Bughuul is back! But what can he do for an encore? The horror-movie faithful already know what drives the death-metal-looking bogeyman from 2012’s Sinister: He and his band of pre-adolescent phantasms influence children to kill their families and film the murders on Super 8, before carrying them off into a literal celluloid underworld. It was clever of director Scott Derrickson and co-writer C. Robert Cargill—who broke into screenwriting after penning reviews for Ain’t It Cool News under the pseudonym Massawyrm—to imbue motion pictures themselves with talismanic powers. Watching Sinister, it often felt like the movie might murderously break the fourth wall at any moment. But though the duo has returned to write the inevitable sequel—with Ciarán Foy, who helmed the 2012 Irish horror flick Citadel, taking over directorial duties—there’s little evidence of the first film’s wit and slow-build tension.
The sole holdover from Sinister is Deputy So & So (James Ransone), a character who worked very well as comic relief, but who is ill suited to leading man duties. (A little of his bug-eyed twitchiness goes a very long way.) Since the end of Sinister, he’s been traveling around the country burning down homes that he believes are under Bughuul’s influence. At his latest stop—a decrepit, isolated farmhouse—he comes across Courtney Collins (Shannyn Sossamon), who is hiding out with her two sons, Zach and Dylan (real-life brothers Dartanian and Robert Daniel Sloan), from her abusive spouse, Clint (Lea Coco). Dylan also happens to be having visions of Bughuul’s spectral posse, who are trying to tempt him to the dark side.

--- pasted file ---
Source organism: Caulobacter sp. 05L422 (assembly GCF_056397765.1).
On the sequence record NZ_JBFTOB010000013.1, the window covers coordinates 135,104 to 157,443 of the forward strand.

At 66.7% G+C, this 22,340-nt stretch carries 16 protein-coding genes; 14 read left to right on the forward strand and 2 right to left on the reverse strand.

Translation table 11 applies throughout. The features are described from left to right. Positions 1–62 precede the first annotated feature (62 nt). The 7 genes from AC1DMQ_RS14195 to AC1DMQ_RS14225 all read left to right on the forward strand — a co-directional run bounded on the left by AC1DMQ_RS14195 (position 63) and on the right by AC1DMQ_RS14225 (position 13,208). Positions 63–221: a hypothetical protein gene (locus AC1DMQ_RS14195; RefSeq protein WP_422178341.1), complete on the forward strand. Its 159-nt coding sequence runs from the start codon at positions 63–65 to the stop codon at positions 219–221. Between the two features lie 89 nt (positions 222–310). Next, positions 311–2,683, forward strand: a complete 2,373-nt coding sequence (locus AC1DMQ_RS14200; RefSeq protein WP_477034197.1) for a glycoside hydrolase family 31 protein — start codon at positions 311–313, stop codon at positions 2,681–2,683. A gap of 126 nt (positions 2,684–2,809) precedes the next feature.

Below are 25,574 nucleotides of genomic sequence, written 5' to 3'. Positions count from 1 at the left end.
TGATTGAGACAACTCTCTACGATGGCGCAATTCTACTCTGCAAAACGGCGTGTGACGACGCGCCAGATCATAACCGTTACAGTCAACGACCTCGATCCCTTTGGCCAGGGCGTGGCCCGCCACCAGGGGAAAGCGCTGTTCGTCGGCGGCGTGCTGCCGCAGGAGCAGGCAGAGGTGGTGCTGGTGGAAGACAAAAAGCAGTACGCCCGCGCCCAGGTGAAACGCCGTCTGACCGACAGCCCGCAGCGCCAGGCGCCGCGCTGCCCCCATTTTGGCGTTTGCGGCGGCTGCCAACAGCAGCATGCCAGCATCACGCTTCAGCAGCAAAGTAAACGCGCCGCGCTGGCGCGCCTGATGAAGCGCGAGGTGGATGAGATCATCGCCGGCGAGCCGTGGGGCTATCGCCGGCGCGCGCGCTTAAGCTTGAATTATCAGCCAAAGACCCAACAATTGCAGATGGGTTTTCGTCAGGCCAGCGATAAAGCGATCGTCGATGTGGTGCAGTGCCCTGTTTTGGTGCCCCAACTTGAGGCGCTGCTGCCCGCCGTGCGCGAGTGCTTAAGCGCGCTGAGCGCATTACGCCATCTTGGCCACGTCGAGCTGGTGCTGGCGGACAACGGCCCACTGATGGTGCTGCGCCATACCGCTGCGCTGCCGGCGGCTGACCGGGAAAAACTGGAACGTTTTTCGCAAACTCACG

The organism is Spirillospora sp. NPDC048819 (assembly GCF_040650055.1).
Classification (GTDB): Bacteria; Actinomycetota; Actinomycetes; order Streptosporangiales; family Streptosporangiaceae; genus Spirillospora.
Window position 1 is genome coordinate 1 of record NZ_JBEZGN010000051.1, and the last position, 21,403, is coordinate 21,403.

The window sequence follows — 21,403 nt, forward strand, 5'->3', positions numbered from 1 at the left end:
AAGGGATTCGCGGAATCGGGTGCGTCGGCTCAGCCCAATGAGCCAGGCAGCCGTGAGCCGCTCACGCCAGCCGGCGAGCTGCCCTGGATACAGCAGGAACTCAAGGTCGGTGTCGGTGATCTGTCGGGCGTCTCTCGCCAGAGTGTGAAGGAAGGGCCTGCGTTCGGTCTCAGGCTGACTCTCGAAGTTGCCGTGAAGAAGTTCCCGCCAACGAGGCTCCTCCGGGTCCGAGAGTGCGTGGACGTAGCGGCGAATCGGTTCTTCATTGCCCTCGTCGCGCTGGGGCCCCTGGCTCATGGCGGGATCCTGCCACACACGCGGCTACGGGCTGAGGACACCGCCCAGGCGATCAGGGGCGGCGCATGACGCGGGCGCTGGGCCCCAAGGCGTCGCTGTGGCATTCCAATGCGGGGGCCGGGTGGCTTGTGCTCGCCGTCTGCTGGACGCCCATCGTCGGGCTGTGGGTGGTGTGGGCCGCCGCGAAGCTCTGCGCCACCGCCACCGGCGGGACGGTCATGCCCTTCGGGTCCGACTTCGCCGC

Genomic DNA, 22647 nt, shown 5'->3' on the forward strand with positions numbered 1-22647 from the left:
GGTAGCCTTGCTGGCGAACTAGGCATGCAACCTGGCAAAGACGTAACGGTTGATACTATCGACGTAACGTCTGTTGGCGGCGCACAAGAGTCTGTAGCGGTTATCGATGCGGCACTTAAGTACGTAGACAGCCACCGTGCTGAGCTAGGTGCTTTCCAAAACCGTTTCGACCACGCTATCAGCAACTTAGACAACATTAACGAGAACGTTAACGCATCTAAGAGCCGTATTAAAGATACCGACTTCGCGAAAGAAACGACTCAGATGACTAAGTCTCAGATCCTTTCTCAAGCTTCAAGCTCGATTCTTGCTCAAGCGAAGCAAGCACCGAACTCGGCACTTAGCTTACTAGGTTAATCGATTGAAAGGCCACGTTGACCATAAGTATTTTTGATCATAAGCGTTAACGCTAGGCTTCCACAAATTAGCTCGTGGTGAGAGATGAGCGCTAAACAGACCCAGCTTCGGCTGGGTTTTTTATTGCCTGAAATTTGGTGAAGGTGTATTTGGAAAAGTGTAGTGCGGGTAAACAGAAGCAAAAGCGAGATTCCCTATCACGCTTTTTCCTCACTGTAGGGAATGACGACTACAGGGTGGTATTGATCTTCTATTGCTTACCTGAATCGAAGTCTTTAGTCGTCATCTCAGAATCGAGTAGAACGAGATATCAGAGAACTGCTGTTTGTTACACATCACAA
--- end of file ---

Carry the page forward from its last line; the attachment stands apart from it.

Ellison Oswalt, the true-crime writer played by Ethan Hawke in Sinister, was completely in the dark as to the villains’ otherworldly motives. Derrickson and Cargill’s twist here is to show viewers every step of Dylan’s temptation, as the callow phantoms hack away at his morality like peer-pressuring ignoramuses in an after-school special. Eardrum shattering jump-scares are, of course, de rigueur. Yet not a moment of Sinister 2 is convincing or frightening, mostly due to the uber-stilted child acting and the flat, overlit visual palette, which pales in comparison to what Derrickson and cinematographer Chris Norr achieved on the shadow-laden first film.
There’s a kernel of a good idea here about how abuse is a beast in and of itself, with Bughuul representing, to some degree, the Collins family’s demons made flesh. Yet Sinister 2 never delves deep into that thematic thread, preferring to expand its mythology in the way of so many diminishing-returns horror sequels. Because if there was one thing Bughuul needed, it was a convoluted backstory, this one having to do with his appearance across the centuries and through all forms of artistic expression. Movies are just the monster’s latest medium. Hopefully this sorry sequel will prove to be his last.